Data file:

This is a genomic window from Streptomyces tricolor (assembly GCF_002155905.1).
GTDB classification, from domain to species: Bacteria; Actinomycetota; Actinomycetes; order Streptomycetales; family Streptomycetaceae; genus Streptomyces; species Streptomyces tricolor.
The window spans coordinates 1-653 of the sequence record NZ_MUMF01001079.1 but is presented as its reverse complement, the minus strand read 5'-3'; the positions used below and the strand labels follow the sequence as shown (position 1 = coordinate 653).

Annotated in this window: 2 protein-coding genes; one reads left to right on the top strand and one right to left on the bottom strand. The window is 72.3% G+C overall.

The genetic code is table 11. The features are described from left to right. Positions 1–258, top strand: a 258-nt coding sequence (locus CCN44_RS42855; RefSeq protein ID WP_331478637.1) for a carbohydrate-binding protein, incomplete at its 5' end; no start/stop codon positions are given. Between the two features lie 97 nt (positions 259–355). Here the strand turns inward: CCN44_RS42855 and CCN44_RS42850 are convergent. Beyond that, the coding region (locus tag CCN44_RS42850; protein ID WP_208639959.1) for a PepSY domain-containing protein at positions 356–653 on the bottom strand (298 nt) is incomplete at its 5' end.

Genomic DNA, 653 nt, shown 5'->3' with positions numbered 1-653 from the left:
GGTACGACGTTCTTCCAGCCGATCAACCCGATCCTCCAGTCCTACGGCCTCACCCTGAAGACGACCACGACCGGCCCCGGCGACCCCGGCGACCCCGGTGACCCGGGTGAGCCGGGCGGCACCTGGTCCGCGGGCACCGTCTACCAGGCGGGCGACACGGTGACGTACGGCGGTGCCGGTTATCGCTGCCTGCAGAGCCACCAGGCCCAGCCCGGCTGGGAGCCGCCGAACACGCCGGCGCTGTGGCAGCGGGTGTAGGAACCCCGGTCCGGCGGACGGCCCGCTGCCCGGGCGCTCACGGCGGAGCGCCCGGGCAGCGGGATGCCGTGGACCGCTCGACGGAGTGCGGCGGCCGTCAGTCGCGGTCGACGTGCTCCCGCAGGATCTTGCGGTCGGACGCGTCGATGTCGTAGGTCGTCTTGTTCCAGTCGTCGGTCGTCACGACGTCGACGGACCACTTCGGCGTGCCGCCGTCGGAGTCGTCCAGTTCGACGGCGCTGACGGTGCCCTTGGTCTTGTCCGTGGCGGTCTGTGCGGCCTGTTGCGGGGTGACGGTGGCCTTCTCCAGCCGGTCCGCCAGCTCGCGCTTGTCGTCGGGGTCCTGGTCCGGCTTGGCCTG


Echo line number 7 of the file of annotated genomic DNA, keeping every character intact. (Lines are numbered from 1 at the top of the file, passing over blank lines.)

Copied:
GGTACGACGTTCTTCCAGCCGATCAACCCGATCCTCCAGTCCTACGGCCTCACCCTGAAGACGACCACGACCGGCCCCGGCGACCCCGGCGACCCCGGTGACCCGGGTGAGCCGGGCGGCACCTGGTCCGCGGGCACCGTCTACCAGGCGGGCGACACGGTGACGTACGGCGGTGCCGGTTATCGCTGCCTGCAGAGCCACCAGGCCCAGCCCGGCTGGGAGCCGCCGAACACGCCGGCGCTGTGGCAGCGGGTGTAGGAACCCCGGTCCGGCGGACGGCCCGCTGCCCGGGCGCTCACGGCGGAGCGCCCGGGCAGCGGGATGCCGTGGACCGCTCGACGGAGTGCGGCGGCCGTCAGTCGCGGTCGACGTGCTCCCGCAGGATCTTGCGGTCGGACGCGTCGATGTCGTAGGTCGTCTTGTTCCAGTCGTCGGTCGTCACGACGTCGACGGACCACTTCGGCGTGCCGCCGTCGGAGTCGTCCAGTTCGACGGCGCTGACGGTGCCCTTGGTCTTGTCCGTGGCGGTCTGTGCGGCCTGTTGCGGGGTGACGGTGGCCTTCTCCAGCCGGTCCGCCAGCTCGCGCTTGTCGTCGGGGTCCTGGTCCGGCTTGGCCTG